“I’m a teacher.”

Kirk sat back down, adjusted his feet and pulled his tunic over his belly. “Teacher, huh? Of course. No wonder you want out. Your pay’s gone down, your workload is impractical, your buildings are dilapidated, all those shit meetings…and when was the last time you had a decent fist fight with a Klingon then phasered him to death?”

“I don’t want out, Mr Kirk, I want acceleration and fast. Like you promised. I’m fed up with being a middle manager.”

Jim Kirk looked at me sceptically. “Really? Have you ever dipped your chop stick in the sweet and sour sauce?”


“Let me tell you a story, my friend.” Kirk leaned forward, conspiratorially. His face creased as though he was about to impart great wisdom. His drawl softened slightly. “When I was a young man, my daddy, Poppa Kirk, took me into the gentlemen’s convenience. It was a store in downtown Brooklyn. You understand?”

I pretended too.

“Good. So this was an important occasion. For four years now I had to sit. On the john. The john?”

Again, I hadn’t a clue. My face must have betrayed me.

“My pants around my ankles, being helped to poop, the paper torn for me, being shown how to shake. But this time, Poppa Kirk said, I was ready. Ready to use the standing fixtures. I was greatly excited.”

I tried not to picture the scene but it was almost impossible.

“Picture the scene, man. Poppa Kirk on my left, a tower of a man. Wee Jimmy Kirk by his side. Our Mr Winkies popped out and ready to shoot. But, boy oh boy…” Jim Kirk shuddered and his face creased, “I lost my nerve at the last minute, missed my aim and pissed all over the stranger on my right…and I couldn’t stop it. I just couldn’t stop it.” Kirk was shaking. He rose and walked bitterly around until he was behind me. “Poppa Kirk was apologising, he’s down on his knees and using his neckerchief to clean up my mess off the guy’s trousers and shoes…”

“That must have been terrible for you, Mr Kirk,” I muttered, stifling the urge to laugh.

“It was, man, it was.”

“But what has it to do with middle management?” I asked.

“Who knows? I just thought I’d share. To unburden myself from this terrible weight I have carried all these years. Sharing is caring, you know?”

“Do you want me to share now, Mr Kirk?” I asked, searching around for a story involving myself pissing randomly on somebody’s shoes.

“Hell, no. I don’t give a hoot about that. Where you swing your cock is your business, man.” He was now by the window. He picked up a couple of cuboid communicators and threw one at me which I caught. Kirk flicked his open and gestured at me to do the same. He fiddled with a plastic button on his so I followed suit.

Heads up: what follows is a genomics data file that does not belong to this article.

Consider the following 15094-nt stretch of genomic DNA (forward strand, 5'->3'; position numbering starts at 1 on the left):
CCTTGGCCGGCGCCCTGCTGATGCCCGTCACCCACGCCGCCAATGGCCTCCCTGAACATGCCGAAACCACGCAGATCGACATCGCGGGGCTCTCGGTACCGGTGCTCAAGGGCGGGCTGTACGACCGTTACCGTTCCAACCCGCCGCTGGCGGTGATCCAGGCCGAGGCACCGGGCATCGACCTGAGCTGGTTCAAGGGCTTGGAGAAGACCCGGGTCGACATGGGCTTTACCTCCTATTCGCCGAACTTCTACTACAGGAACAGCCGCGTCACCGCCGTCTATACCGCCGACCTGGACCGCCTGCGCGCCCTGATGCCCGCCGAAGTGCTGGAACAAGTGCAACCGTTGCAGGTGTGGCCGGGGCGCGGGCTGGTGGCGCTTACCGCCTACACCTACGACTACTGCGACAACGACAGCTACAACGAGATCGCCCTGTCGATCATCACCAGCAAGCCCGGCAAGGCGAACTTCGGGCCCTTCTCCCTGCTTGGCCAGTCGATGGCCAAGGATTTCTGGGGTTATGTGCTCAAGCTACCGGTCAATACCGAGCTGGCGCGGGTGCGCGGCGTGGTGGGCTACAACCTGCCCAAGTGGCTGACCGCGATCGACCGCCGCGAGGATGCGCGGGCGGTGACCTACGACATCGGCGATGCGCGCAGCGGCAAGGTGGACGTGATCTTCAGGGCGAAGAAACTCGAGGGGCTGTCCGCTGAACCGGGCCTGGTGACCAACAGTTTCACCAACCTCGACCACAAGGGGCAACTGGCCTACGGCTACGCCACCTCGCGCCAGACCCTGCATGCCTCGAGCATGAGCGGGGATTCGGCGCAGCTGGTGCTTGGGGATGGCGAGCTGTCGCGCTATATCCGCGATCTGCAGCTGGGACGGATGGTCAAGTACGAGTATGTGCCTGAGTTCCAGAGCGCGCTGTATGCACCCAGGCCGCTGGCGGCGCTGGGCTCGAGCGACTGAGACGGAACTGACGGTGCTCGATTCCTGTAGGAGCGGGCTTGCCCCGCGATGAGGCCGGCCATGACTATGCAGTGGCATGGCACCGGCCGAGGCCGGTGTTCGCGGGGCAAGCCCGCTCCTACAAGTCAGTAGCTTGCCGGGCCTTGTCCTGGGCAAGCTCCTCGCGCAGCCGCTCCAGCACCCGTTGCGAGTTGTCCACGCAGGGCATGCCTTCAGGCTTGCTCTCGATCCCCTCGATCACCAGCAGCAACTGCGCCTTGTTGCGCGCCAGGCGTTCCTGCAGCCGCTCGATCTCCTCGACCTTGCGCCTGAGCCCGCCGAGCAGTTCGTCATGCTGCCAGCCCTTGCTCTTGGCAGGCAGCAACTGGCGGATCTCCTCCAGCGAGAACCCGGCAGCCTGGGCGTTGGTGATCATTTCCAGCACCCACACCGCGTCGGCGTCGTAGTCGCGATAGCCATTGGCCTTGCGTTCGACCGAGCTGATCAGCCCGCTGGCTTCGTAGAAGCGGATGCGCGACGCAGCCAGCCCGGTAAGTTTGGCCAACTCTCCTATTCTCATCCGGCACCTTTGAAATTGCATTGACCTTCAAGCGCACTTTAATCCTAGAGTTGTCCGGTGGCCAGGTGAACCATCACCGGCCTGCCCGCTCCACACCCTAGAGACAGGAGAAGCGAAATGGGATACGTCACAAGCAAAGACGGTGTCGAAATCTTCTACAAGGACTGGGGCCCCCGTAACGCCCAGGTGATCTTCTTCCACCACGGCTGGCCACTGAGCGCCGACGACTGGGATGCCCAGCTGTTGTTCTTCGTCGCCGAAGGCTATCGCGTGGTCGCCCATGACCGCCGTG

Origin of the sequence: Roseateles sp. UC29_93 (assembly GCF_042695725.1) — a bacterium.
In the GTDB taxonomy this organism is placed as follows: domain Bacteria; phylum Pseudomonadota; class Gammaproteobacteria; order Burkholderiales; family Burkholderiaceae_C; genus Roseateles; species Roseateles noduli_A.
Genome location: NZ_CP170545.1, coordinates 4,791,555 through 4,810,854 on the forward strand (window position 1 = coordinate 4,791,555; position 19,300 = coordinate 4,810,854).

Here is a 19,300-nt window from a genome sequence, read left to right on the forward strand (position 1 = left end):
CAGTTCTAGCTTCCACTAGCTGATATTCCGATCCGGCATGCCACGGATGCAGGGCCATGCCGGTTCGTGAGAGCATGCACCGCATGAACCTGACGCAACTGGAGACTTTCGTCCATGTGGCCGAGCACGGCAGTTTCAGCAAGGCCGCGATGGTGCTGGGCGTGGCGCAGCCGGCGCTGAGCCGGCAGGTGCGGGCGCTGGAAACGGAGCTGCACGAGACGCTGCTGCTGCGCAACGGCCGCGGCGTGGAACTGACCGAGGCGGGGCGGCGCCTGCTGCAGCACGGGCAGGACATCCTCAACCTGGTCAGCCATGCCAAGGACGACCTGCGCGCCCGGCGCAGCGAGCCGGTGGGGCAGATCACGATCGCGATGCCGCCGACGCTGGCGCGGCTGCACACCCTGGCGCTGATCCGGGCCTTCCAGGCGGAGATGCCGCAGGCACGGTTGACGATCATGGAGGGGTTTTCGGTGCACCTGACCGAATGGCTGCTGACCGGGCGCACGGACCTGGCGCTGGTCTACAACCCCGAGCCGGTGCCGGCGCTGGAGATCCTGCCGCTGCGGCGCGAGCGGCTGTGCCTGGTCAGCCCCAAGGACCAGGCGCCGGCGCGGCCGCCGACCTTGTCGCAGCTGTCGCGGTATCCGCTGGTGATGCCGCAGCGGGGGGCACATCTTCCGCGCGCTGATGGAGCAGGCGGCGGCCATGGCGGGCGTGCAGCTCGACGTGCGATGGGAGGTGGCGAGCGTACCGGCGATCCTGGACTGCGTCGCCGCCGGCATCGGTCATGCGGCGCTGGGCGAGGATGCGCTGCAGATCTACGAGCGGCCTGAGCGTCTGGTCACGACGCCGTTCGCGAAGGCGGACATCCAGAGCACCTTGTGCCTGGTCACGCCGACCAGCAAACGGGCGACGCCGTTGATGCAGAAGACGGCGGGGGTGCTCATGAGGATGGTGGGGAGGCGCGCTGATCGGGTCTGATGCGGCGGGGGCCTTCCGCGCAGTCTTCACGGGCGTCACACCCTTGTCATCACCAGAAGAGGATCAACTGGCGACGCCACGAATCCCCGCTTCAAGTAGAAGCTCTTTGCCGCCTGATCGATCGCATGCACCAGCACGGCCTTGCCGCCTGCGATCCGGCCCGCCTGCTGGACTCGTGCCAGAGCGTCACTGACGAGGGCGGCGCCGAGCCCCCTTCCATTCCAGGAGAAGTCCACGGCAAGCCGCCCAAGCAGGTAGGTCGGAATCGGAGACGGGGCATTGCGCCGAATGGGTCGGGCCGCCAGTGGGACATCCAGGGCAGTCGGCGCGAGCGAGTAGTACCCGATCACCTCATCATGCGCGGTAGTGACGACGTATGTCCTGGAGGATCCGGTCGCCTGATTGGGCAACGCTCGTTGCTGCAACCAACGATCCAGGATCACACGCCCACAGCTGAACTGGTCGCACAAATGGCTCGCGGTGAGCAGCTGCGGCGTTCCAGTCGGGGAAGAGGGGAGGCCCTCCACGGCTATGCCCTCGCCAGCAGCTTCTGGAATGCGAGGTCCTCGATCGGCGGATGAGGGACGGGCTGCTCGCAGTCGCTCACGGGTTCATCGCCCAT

“So, Mister.” snapped Kirk, “You’re ready?”

I shrugged, realising I’d been wasting my time. “Sure, Mr Kirk.”

Kirk hefted his considerable weight onto the window sill. He now dangled his legs out of the window, thirty floors above concrete below, gazing downwards towards the crawling traffic of vehicles and population. It was a terrible drop.

I looked shocked, of course. Was he intending to throw himself down? But Kirk raised an ironic eyebrow at me. “I sure hope Spock is ready, Mister.” He grimaced. “Now, you follow me, right? Practise this.”

Kirk had the cube at his mouth. “Beam me up, Scotty. Beam me up,” he said, loudly. Then looked one last time. “You got that? You sure?”

I nodded but moved forwards quickly and clung on to the thin yellow tunic. “Yes, Mr Kirk, ‘beam me up, Scotty’,” I said, “but surely you don’t intend to…”

“Listen, Mister. Leadership is all about the big chair. The difficult decisions, taking risks, leaping into the unknown. It ain’t about meetings, moaning and taking courses in people skills. You want acceleration? Then try this.”

And Kirk jumped.

There was a fistful of yellow tunic in my hand where it ripped.

A screaming cry of, “beam me up, Scotty.”

Then nothing.

For a moment I stared below -  thirty floors from the top of Horizon Heights Buildings. Thirty floors into the past. Behind me, the room was empty. Just some cheap plastic chairs, a few dilapidated desks and the opened door to the stairwell sat in mocking silence.

I raised the cuboid to my lips.